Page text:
The interposition of a compartment between the radial port and the bore, especially when the compartment is located such that it does not reach the seal, facilitates fabrication.


The above and other objects, features and advantages of the present invention will become more readily apparent from the following description, reference being made to the accompanying drawing in which:

FIG. 1 is an axial cross-sectional view through a portion of a brake master cylinder embodying the invention, in the region of the equalization port and showing the pressure end of the piston in its rest position;

FIG. 2 is a similar section with the piston and its restoring spring removed, showing the grooves and step bore arrangement of the present invention;

FIG. 2A is a transverse section taken along the line IIA--IIA of FIG. 2; and

FIGS. 3 and 4 are sections taken at right angles to the section of FIG. 2 through other modifications of the master cylinder.


FIG. 1 shows a master cylinder, according to the invention, provided with a stepped cylinder bore whose large diameter step 2 merges with a small diameter step 3 at a frustoconical transmission flank or shoulder 20 slightly upstream of an equalization port 9 connecting the cylinder bore with a brake fluid reservoir 7. The small diameter step is connected, at its left-hand end not shown in the drawing with a brake line via a conventional master-cylinder check valve.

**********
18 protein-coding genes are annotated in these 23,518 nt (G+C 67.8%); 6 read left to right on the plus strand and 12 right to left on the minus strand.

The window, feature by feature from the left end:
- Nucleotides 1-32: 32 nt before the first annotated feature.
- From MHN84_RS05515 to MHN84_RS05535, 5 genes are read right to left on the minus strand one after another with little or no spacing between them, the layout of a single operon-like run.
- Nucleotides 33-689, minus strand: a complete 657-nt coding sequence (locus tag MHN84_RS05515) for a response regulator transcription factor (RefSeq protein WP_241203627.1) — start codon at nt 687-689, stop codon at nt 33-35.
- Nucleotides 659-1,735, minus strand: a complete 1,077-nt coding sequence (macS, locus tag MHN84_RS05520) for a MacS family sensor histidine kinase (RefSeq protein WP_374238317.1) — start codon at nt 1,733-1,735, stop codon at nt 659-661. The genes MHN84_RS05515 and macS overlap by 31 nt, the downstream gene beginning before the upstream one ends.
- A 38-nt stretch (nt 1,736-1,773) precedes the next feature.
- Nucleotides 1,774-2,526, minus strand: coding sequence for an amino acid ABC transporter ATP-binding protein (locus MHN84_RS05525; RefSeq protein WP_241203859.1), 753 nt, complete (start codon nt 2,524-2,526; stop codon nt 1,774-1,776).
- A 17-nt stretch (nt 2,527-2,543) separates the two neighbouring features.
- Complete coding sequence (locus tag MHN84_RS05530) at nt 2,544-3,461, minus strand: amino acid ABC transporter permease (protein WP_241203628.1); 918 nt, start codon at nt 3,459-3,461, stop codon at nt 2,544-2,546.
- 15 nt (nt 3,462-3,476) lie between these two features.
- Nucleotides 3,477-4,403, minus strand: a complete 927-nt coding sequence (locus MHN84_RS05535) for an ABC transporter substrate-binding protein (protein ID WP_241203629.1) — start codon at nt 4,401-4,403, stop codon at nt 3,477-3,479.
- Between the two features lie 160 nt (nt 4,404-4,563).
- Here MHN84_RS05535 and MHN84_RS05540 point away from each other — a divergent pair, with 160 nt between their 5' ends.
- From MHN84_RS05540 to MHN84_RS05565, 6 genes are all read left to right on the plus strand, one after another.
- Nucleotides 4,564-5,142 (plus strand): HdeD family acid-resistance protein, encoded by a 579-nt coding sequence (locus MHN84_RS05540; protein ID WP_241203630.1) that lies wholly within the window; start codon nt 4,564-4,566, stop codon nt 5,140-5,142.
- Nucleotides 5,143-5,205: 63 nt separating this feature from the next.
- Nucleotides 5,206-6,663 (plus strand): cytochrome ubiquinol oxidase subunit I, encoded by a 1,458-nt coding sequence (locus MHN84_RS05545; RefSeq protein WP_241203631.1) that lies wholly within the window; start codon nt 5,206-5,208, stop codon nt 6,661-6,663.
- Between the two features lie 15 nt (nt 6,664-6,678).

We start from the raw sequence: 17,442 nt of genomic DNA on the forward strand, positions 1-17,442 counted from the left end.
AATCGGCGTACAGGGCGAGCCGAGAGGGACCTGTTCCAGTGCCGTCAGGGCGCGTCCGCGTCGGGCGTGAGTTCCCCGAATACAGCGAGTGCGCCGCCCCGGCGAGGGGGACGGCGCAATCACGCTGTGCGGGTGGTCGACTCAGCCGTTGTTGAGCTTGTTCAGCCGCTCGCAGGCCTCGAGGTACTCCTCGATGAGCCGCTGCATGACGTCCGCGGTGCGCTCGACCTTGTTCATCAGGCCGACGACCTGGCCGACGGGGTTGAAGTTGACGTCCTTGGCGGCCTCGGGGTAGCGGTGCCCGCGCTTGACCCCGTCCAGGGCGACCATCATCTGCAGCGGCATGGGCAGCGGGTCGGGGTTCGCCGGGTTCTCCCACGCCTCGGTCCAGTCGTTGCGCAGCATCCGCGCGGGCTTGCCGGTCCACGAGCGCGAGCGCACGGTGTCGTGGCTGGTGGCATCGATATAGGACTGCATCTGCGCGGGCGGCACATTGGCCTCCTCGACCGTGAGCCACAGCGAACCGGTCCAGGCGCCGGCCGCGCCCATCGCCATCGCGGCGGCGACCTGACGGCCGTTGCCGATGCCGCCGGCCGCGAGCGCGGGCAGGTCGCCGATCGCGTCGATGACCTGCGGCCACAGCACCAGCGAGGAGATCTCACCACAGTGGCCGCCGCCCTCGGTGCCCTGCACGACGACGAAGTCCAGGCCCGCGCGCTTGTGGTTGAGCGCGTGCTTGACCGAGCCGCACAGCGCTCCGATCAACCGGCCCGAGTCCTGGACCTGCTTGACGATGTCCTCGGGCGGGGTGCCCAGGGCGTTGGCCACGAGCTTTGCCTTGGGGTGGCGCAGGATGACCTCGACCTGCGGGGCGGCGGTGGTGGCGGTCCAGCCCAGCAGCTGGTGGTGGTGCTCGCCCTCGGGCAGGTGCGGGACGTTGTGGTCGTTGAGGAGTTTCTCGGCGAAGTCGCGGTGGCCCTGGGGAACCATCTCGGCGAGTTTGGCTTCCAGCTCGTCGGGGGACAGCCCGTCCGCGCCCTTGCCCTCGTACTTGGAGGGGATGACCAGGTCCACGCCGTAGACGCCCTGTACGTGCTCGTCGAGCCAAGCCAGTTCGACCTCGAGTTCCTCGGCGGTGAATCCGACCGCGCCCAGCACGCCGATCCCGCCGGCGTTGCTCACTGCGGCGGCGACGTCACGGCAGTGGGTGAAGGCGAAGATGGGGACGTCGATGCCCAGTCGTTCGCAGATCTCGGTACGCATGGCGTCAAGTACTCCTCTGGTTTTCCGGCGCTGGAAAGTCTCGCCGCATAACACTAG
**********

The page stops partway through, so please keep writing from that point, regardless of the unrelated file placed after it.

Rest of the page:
The cylinder body 1 can be injection molded from a synthetic resin material or die cast around a core which is axially retracted to the right relative to this body.

The piston 4 is axially displaceable in the cylinder bore and has a sealing cup or sleeve 5 of conventional design lodged in a groove 21 between a shoulder 22 and a flange 23. A compression-type coil spring 6 surrounds a boss 24 at the pressure end of this piston and is seated against the flange 23.

To actuate the brake, therefore, the piston 4 is shifted to the left to displace fluid from the small diameter step 3 into the brake line.

From the large diameter step 2, axial grooves 8 extend beyond the port 9 into the small diameter step 3, at least one of these grooves intersecting the radial axis of the port 9.

In the rest position of the piston 4, the lip 25 of the sealing cup 5 lies at an intermediate location along the length of these grooves so that all of the grooves permit fluid communication between the annular clearance 26, between the piston and the large diameter bore 2, with the small diameter bore 3 ahead of this seal.

Both bores are thus filled with the pressure medium.

When the piston is shifted to the left to actuate the brake or clutch, pressure develops in the bore 3 as soon as the lip 25 has passed over the beveled flank 27 at the end of the groove 8.

It is also possible to have the port 9 open into the large diameter bore 2 directly, although this system has the disadvantage that it requires a somewhat greater length of the master cylinder.

As can be seen from FIGS. 2 and 2A, the grooves 8 are angularly spaced around the axis of the cylinder bores.